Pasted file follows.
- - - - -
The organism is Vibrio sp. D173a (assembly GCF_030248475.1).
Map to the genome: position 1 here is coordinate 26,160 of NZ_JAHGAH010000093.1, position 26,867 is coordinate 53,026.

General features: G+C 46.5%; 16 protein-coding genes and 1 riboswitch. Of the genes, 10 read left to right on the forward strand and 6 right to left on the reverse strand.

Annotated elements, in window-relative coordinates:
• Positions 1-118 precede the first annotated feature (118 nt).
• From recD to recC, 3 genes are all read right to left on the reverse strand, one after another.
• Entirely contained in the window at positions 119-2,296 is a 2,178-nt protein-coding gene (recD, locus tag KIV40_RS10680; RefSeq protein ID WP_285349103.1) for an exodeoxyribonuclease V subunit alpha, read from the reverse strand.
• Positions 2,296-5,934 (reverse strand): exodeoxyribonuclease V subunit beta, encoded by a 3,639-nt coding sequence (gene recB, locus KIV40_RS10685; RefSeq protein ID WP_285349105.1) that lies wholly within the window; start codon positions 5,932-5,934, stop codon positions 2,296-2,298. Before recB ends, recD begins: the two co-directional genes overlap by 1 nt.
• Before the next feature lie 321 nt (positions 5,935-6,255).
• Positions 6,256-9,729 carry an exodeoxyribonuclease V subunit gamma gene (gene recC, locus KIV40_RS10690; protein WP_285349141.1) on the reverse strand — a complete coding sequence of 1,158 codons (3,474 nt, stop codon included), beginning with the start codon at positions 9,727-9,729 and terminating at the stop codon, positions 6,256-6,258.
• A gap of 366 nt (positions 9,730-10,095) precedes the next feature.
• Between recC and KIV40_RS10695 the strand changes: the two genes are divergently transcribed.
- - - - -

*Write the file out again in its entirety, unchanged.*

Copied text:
The organism is Vibrio sp. D173a (assembly GCF_030248475.1).
Map to the genome: position 1 here is coordinate 26,160 of NZ_JAHGAH010000093.1, position 26,867 is coordinate 53,026.

General features: G+C 46.5%; 16 protein-coding genes and 1 riboswitch. Of the genes, 10 read left to right on the forward strand and 6 right to left on the reverse strand.

Annotated elements, in window-relative coordinates:
• Positions 1-118 precede the first annotated feature (118 nt).
• From recD to recC, 3 genes are all read right to left on the reverse strand, one after another.
• Entirely contained in the window at positions 119-2,296 is a 2,178-nt protein-coding gene (recD, locus tag KIV40_RS10680; RefSeq protein ID WP_285349103.1) for an exodeoxyribonuclease V subunit alpha, read from the reverse strand.
• Positions 2,296-5,934 (reverse strand): exodeoxyribonuclease V subunit beta, encoded by a 3,639-nt coding sequence (gene recB, locus KIV40_RS10685; RefSeq protein ID WP_285349105.1) that lies wholly within the window; start codon positions 5,932-5,934, stop codon positions 2,296-2,298. Before recB ends, recD begins: the two co-directional genes overlap by 1 nt.
• Before the next feature lie 321 nt (positions 5,935-6,255).
• Positions 6,256-9,729 carry an exodeoxyribonuclease V subunit gamma gene (gene recC, locus KIV40_RS10690; protein WP_285349141.1) on the reverse strand — a complete coding sequence of 1,158 codons (3,474 nt, stop codon included), beginning with the start codon at positions 9,727-9,729 and terminating at the stop codon, positions 6,256-6,258.
• A gap of 366 nt (positions 9,730-10,095) precedes the next feature.
• Between recC and KIV40_RS10695 the strand changes: the two genes are divergently transcribed.